Virtually every site or service available on the Internet has a password—everything from your bank to your favorite grocery store. The best passwords are virtually impossible to guess, but with the vast number of passwords we require in every-day life, people often use easy passwords or take shortcuts so that they don't have to carry a list of secret words. If you need to discover somebody's password, recall one your own that you might have forgotten, or perhaps learn what password schemes not to use, this article is for you.


Use what you know. There are situations where you might know somebody's password for a particular site. Try using that password on other sites. Many people use the same single password for everything.
This is a particularly risky password management technique. Even if you have a random 28-character password with mixed alpha-numerics, capitals, and symbols, if somebody finds out what that is, all your sites are available for invasion.


Search their computer. Do quick search for folders that might be named "accounts" or "info," or in case they're really not so good about security, a folder named "passwords."
  • Examine the contents of any folder you find that might contain the necessary info. If the passwords are for specific accounts, and there is more than one account listed, you will have an idea about their password scheme.
  • If all the passwords are the same, they're probably the same for all their accounts.
  • If all the passwords are just slightly different, such as "account A: paSSword1; account B: paSSword2," etc., you can extrapolate from that pattern.


  • Click on the forgotten password link. Most sites have this right next to the password entry field, and usually it's a simple matter of retrieving the email that is attached to that account.
  • If you are at the computer of the person whose account you're trying to hack, you can open the email, and will either be given the password, or the opportunity to reset the password. Click on the link, and follow the guidelines.
  • Remember to delete the email when you're done.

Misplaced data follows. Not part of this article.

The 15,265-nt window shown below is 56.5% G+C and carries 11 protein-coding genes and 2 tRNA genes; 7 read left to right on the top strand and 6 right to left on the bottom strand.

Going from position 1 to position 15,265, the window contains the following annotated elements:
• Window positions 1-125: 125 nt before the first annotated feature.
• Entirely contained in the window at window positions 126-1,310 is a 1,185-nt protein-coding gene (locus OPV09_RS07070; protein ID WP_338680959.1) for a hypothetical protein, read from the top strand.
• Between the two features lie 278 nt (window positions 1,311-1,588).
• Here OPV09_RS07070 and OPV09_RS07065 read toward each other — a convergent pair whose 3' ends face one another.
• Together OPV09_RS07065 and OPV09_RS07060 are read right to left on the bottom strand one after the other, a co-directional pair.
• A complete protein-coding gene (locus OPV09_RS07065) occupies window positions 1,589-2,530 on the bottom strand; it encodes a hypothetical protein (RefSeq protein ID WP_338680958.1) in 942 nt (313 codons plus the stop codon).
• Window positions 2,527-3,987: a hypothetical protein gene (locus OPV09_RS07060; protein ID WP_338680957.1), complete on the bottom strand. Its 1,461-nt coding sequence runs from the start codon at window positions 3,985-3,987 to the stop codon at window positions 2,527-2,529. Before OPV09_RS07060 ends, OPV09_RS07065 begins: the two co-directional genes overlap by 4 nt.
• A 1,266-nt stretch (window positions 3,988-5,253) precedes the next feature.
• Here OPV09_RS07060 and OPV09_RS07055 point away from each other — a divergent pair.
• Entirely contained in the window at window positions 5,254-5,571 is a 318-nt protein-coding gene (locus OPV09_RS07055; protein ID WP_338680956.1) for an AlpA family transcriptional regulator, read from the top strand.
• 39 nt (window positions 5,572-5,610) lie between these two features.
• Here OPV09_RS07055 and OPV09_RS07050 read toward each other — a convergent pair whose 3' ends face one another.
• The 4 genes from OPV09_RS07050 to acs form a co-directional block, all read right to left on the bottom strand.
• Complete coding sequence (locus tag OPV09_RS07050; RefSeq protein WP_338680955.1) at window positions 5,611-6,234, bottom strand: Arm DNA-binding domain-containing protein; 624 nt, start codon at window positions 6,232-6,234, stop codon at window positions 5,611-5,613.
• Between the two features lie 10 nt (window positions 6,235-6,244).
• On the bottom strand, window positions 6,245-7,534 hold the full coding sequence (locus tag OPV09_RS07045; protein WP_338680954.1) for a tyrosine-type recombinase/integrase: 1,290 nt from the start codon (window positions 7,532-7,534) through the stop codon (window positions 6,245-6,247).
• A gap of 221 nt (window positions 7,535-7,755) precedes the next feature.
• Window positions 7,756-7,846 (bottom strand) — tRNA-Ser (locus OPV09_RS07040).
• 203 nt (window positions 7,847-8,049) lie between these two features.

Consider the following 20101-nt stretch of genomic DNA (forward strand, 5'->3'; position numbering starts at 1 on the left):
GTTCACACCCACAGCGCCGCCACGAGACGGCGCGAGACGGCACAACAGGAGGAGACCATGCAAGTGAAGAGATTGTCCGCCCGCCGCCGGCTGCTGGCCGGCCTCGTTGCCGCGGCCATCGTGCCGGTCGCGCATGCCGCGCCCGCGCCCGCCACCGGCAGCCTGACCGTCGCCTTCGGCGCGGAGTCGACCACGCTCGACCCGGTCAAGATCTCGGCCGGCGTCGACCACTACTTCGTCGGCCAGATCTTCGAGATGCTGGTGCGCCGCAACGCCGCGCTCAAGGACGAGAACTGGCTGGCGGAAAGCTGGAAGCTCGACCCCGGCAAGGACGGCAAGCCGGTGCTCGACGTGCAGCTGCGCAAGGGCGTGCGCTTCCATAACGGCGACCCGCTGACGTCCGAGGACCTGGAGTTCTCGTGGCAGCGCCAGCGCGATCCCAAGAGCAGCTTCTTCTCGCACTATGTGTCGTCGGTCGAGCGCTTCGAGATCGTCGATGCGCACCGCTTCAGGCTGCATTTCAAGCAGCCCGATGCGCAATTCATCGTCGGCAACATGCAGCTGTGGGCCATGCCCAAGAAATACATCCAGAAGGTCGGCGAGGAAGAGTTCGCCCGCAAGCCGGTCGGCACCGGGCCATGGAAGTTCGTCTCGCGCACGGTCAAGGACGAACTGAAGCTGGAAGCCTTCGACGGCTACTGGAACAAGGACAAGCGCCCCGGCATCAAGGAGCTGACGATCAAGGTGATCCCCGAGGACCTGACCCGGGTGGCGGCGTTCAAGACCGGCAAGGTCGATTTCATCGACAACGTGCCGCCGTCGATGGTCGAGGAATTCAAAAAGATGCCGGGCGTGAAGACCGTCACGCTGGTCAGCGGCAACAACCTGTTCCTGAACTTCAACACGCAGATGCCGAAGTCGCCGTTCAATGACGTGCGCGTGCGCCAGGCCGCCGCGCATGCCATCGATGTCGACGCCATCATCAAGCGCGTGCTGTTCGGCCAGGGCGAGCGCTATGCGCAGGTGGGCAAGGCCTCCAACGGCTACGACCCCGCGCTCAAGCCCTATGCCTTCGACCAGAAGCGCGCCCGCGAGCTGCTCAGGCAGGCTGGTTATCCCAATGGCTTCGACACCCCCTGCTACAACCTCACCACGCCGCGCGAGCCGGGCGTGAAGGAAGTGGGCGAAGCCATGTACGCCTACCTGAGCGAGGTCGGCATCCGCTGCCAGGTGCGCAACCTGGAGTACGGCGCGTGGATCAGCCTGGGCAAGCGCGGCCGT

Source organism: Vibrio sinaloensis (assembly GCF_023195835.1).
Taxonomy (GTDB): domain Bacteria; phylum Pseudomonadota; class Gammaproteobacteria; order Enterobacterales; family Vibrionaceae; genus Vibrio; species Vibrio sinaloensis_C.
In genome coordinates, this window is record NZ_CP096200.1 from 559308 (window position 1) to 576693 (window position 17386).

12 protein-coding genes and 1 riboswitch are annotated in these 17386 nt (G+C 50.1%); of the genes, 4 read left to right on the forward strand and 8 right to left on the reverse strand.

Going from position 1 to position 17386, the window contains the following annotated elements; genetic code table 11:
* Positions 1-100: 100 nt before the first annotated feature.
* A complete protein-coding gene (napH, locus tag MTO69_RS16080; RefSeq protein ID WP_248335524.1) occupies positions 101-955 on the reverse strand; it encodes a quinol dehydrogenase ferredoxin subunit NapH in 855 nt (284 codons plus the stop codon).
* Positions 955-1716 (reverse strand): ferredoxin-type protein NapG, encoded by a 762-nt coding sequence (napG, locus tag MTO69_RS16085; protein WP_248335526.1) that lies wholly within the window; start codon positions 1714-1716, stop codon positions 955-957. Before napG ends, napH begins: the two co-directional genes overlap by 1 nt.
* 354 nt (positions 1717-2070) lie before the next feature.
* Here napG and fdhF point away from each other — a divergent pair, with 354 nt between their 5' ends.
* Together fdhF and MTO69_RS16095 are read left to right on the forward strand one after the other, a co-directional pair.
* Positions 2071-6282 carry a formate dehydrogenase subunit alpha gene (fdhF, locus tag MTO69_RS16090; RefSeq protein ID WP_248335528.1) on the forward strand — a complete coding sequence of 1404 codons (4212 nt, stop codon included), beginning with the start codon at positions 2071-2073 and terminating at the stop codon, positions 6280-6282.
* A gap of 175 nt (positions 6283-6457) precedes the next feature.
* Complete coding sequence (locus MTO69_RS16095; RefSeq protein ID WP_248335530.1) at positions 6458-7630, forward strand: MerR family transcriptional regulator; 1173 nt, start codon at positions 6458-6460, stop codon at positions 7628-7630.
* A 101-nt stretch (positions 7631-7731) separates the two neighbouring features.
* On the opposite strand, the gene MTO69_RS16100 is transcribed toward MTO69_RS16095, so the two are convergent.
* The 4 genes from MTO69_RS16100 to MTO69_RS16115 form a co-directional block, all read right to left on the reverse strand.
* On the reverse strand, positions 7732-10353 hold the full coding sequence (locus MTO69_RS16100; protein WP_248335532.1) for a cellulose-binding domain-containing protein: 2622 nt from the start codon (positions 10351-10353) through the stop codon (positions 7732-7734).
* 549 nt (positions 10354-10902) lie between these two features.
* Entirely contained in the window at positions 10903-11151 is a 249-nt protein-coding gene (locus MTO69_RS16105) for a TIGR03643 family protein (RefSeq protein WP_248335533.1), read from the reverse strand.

• If the account you hacked (or the browser) allows you to save the password, then do so: your target may not discover they've been hacked for a while.
  • If your target password-protects their email, or goes to an email provider that is not immediately apparent—such as Yahoo Mail, or Gmail, you may need to do some sleuthing.


Take a guess based on common practices. People are creatures of habit, and don't want to have to think too hard to do repetitive tasks—tasks such as entering passwords. As a result, we tend to use words that are easy to remember. The trouble is, they're also easy to guess. Below are some of the worst offenders[1]. Feel free to wince if your own password is on this list:
  • password
  • 12345678 (or however many digits are required)
  • monkey
  • letmein (or in leet, l3tm31n)
  • trustno1
  • master
  • welcome
  • ashley
  • ninja
  • Jesus
  • mustang
  • Password (many people use this one)
  • Try any of the above, capitalizing either the first letter or the last, or adding an exclamation mark at the end.


Take a guess based on personal information. Try their birthday, their zip code, their lunch number, the names of their family or pet, favorite author, or anything else you think might be important to them.


Ask them. There's nothing like the direct approach! Make up an excuse for why you need their account or why you need to log in. If it's a good friend or a family member, they will probably give it up without asking.
If that's the case, you'll want to have a very good reason for violating their trust, but there are situations where that's exactly what's needed.


Ask somebody who might know. If all else fails, ask the people who are close to your target. Like asking them directly, this is not something to try unless you have a very good reason for hacking their accounts.


Be a detective. Watch them the next time they type in their password, set up a hidden camera, or install a key-capture application to catch what characters they're entering.
There are even smartphone apps under development that can sense the strength and frequency of vibrations, and translate that into the correct keystroke.[2] In theory, you could set your phone down on your target's desk, what they type will be recorded for you to review at a later time.


Download or write your own keylogger for your computer, which will keep track of all the keys anyone presses and store them on your computer. If you can somehow get the person to log onto your computer, you will be able to get their password.
Passwords are case-sensitive. If you know the password is "password," but it doesn't seem to work, try using uppercase letters for each letter until you find the right one.
Secretly watch their keyboard.
Try to find more about them. Some people create their passwords based on personal information. If you like, ask them their birthday, their age, their full name... But don't go to far or they will find out what you are trying to do. For example: If their name is Devin, and they are 23. Their password might be something like "Devi23in."